Michigan’s Upper Peninsula

Michigan’s Upper Peninsula is no place for pine-allergy sufferers. 

If not for mostly vacant ribbons of roads, the U.P., as it’s called by the native “Yoopers,” is apparently completely blanketed with thick pine forests. However, the U.P. more than makes up for its lack of exciting nightlife (or daylife, for that matter) with a world-class trio of golf courses. 

Nationally recognized Sweetgrass Golf Club at the Island Resort & Casino, TimberStone at Pine Mountain and Marquette Golf Club’s Greywalls Course — all located in the west-central U.P. — have created an increasingly popular golf destination, and our eight-golfer group feels like we struck gold in this area of Michigan where copper once ruled. 

Greywalls is ninth overall and third among golf-prosperus Michigan’s public courses in Golf Digest’s 2013-2014 “Best in State” ranking and all three are among GOLF Magazine’s 2012 top-20 Michigan public layouts — Greywalls (No. 5), Sweetgrass (No. 14) and TimberStone (No. 19). 

We found all three to be beautiful, outstanding designs, each providing unique experiences. If that’s not enough to lure you to the northern Michigan wilderness, maybe the popular Perfect 4-Some stay-and-play package will. 

Count us among the growing hordes to utilize the value-laden package, which, starting at just $245 this spring, includes rounds at Sweetgrass, Greywalls and TimberStone, and a two-night stay at the Island Resort & Casino, located an hour south of Marquette near Escanaba. The casino and the courses correctly determined strength in numbers is even more effective when the destination’s off-course diversions, aside from the lively casino,  are minimal. 


After checking into the Island Resort & Casino, we tackled Sweetgrass, a natural beauty built atop 740 acres of rolling landscape. The 7,275-yard, par-72 course — designed by Michigander Paul Albanese — is owned and operated by the Hannahville Band of the Potawatomi Nation and will host its third Symetra Tour event June 28-30. Sweetgrass, which opened in July 2008, was named one of 2009’s best new courses by Golf Digest and Golfweek, then debuted in GOLF’s 2010 top-20 state ranking.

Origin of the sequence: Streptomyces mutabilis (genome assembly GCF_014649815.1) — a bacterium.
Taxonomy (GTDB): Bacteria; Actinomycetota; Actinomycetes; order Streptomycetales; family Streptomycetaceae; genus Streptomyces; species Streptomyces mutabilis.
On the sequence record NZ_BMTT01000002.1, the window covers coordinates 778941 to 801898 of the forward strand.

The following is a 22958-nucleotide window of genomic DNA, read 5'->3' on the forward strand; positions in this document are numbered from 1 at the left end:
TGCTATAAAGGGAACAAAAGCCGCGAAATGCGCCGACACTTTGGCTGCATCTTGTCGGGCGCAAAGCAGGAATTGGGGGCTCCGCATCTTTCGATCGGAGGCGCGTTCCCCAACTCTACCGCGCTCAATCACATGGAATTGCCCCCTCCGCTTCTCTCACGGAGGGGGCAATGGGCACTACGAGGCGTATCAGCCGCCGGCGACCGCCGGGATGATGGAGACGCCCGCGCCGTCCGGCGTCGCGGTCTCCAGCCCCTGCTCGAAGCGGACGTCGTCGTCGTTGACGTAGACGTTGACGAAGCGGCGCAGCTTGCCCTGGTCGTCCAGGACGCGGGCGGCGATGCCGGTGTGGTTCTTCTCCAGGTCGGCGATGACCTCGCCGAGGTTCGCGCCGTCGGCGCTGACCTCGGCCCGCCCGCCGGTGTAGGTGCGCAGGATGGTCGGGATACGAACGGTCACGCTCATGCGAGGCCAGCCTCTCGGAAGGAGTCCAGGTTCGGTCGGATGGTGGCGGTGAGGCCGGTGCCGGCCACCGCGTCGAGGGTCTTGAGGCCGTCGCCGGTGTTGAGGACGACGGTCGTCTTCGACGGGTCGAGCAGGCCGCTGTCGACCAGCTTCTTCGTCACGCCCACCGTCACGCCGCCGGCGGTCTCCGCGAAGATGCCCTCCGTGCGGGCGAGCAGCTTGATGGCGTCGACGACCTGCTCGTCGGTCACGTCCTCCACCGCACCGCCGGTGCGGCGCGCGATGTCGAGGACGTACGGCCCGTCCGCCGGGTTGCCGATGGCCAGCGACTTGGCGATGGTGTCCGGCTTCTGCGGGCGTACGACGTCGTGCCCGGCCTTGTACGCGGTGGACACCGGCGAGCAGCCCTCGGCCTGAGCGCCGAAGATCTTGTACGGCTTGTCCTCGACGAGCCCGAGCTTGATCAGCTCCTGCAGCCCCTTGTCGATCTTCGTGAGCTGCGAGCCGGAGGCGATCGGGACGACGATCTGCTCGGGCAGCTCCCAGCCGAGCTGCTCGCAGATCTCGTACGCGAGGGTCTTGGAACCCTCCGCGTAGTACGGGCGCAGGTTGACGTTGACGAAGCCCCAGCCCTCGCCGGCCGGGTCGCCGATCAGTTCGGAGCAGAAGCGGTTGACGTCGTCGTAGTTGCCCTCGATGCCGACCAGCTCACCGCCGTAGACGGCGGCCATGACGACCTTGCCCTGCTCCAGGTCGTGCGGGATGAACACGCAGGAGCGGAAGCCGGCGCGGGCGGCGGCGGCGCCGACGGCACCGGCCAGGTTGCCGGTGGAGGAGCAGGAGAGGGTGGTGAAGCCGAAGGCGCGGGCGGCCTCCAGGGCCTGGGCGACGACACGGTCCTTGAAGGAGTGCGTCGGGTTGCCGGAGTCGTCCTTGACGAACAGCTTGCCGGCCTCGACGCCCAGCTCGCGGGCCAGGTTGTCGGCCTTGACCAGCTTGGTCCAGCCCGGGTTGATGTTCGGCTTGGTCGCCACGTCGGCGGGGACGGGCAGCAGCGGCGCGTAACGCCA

Water factors into seven holes, most notably the 168-yard 15th, with its signature island green. Length also plays a role, with the front nine’s final seven holes measuring, respectively, 200, 469, 440, 630, 230, 429 and 547 yards, and the inward nine isn’t any easier.

Sweetgrass’ 12th, which maxes out at 244 yards, is best handled by avoiding a pond to the left of the narrow, double-tiered, 58-yard-long green. A crushed, all-carry drive over water from the tips is needed at the 427-yard 17th, which incorporates a recovered U.S. Department of Transportation footbridge. The uphill ninth and 18th holes share a double green that lurks just beyond cascading waterfalls and a pond. 


The Island Resort & Casino — which looms behind the double green and has been making ongoing property improvements the past two years — includes the Palm Tower’s 162 spacious rooms and luxury suites and the Sun Tower’s 113 rooms and suites, which are undergoing a 2013 multi-million dollar renovation. The casino features more than 1,200 slot machines and 24/7 Vegas-style gaming, including craps, blackjack, roulette and poker. The Island Showroom hosts top musical acts. Dining options include the new 5 Bridges Restaurant and Pub (a 19th hole), Firekeeper’s Restaurant, Coral Reef Grille and new Island Sports Bar. There’s also a lounge, nightclub, swimming pool, and new conference center (golf banquets and corporate events are on the rise) and VIP Golf Room. 

TimberStone, in Iron Mountain, is just under an hour’s drive from Sweetgrass. We weren’t exactly wowed by the sights en route — endless pine forests, and several microscopic villages with gas stations and little else. We kissed the boredom goodbye upon pulling into the club’s parking lot.